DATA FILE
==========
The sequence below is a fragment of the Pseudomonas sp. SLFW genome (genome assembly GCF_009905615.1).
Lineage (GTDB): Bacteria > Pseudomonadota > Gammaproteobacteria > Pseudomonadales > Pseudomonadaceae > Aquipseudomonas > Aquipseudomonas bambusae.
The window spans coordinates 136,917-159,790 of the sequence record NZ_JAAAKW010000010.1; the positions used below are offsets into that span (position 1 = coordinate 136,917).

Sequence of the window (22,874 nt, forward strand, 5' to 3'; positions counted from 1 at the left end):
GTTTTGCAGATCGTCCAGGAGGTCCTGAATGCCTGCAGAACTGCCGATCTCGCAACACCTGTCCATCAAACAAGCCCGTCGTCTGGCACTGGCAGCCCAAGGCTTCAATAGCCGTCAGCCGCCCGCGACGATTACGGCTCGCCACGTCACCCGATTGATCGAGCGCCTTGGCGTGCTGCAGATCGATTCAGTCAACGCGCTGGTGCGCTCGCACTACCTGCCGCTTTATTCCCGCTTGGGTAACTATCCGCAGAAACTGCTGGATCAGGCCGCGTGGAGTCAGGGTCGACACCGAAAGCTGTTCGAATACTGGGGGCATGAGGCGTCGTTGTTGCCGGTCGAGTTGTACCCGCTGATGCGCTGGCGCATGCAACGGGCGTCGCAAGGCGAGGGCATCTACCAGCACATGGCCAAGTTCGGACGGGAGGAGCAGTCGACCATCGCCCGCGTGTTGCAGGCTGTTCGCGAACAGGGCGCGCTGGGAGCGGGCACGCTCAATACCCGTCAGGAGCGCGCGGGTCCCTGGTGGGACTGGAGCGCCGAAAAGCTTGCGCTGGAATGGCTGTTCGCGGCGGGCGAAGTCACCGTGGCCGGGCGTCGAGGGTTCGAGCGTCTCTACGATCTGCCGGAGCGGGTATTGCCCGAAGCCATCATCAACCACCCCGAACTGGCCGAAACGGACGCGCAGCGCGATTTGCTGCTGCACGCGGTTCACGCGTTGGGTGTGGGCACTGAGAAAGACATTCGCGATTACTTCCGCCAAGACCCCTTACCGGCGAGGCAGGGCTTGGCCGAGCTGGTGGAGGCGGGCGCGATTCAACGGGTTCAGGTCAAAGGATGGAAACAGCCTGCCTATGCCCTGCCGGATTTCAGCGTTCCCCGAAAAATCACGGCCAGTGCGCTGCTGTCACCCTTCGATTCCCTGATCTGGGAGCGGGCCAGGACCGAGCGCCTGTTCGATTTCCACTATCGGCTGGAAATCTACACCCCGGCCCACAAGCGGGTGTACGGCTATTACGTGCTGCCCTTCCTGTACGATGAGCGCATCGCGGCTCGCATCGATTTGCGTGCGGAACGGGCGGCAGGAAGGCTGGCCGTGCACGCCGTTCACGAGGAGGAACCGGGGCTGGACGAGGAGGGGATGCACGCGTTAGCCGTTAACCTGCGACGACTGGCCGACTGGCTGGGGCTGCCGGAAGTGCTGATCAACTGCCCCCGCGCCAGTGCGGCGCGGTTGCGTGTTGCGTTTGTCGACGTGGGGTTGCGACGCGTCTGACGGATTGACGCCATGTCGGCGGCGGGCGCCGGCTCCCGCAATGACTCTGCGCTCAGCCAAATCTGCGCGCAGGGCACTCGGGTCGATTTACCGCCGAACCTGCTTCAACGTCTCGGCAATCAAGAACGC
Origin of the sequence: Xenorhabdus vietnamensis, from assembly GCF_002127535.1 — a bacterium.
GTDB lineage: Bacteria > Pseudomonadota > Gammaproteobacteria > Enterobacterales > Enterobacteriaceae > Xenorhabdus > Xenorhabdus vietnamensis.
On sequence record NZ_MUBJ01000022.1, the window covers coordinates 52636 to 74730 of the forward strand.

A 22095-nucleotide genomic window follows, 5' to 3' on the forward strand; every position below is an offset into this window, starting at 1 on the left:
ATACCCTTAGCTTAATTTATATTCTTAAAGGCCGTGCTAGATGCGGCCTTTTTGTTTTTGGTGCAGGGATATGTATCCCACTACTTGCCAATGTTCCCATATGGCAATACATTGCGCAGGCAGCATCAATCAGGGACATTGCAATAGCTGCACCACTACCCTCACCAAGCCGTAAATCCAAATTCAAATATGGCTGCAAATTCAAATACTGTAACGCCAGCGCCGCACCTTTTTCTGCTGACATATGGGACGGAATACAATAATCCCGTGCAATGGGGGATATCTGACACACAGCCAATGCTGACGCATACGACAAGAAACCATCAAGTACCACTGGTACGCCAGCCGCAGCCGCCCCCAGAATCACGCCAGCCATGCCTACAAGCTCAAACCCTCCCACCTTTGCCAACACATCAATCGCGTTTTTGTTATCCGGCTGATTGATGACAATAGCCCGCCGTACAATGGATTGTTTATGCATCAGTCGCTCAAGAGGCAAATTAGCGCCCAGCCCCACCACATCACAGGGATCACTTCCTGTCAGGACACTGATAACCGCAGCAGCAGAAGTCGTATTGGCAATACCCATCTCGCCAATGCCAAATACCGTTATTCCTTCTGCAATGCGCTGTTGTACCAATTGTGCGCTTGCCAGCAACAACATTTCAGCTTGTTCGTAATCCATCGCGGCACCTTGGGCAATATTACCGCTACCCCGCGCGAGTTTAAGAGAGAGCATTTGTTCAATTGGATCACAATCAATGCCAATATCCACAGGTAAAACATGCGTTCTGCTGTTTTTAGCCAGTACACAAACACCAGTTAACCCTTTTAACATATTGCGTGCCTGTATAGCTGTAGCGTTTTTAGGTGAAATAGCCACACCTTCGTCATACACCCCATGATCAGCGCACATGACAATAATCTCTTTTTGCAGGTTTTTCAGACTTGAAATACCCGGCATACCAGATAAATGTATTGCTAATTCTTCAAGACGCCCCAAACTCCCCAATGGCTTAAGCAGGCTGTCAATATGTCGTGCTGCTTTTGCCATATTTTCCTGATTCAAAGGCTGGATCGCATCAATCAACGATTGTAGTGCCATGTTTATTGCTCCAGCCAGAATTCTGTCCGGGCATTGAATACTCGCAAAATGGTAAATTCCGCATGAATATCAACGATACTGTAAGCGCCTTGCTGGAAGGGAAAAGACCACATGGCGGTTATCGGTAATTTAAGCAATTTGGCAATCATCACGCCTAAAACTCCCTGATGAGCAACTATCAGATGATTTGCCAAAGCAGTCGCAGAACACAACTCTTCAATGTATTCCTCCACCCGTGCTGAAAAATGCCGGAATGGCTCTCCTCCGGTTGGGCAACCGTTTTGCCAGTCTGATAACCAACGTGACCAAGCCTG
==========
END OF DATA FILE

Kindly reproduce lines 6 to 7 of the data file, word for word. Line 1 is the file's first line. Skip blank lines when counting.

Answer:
Origin of the sequence: Xenorhabdus vietnamensis, from assembly GCF_002127535.1 — a bacterium.
GTDB lineage: Bacteria > Pseudomonadota > Gammaproteobacteria > Enterobacterales > Enterobacteriaceae > Xenorhabdus > Xenorhabdus vietnamensis.